The MOD team develops, builds, and deploys novel scientific instrumentation to observe the ocean in new ways.

towed vehicles

We are always seeking to improve our ability to rapidly tow sensor-laden vehicles behind a ship, while cycling them up and down to get “swaths” of profiles as the research vessel steams along.  We have a suite of such vehicles for different oceanographic purposes. 


autonomous and moored profiling technology

In 1999, Rob Pinkel, Mike Goldin (MOD Principal Engineer), and then-student Luc Rainville built the first Wirewalker wave-powered profiler. The Wirewalker was designed to address the need for inexpensive, rapid profiling of a field-modifiable payload. 


Microstructure measurements

Traditionally, these measurements have been very expensive and time-consuming, motivating many attempts of estimating turbulence using more easily resolved quantities.  More recently, there is a push to develop cheaper, smaller, and lower-power means of measuring turbulence, of which we are hard at work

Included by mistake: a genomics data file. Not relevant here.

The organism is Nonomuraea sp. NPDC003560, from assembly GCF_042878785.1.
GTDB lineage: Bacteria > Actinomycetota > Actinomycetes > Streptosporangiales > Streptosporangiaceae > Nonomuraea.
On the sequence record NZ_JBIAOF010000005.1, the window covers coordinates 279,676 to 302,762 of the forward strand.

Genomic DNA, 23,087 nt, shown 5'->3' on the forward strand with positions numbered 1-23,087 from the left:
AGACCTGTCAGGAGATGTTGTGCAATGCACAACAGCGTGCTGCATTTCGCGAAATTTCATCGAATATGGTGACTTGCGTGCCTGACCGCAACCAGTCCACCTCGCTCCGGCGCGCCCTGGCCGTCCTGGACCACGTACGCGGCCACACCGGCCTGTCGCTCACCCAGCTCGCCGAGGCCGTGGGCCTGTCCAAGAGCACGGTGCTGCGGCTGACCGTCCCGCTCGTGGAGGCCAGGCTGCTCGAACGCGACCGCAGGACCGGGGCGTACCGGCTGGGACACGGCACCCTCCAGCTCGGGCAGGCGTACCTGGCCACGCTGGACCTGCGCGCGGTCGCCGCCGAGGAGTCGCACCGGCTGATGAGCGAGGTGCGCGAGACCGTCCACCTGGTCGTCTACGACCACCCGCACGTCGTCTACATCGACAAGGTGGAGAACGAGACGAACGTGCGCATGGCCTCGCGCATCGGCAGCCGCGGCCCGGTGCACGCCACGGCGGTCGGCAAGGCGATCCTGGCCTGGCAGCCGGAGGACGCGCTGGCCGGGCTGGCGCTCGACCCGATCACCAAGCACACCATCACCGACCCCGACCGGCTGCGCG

doppler sonars

The former Ocean Physics Group led by Rob Pinkel, which has now grown into MOD, has long led the development of Doppler sonars, which measure the velocity of ocean flows by the phase shift of sound back-scattered from material within it.


NEXT-generation sensors

We believe that by constant tinkering, labs like ours will stumble upon new and novel means of sensing.  A partly-successful example was a refractometer we built some time ago, which sensed index of refraction on 1-mm scales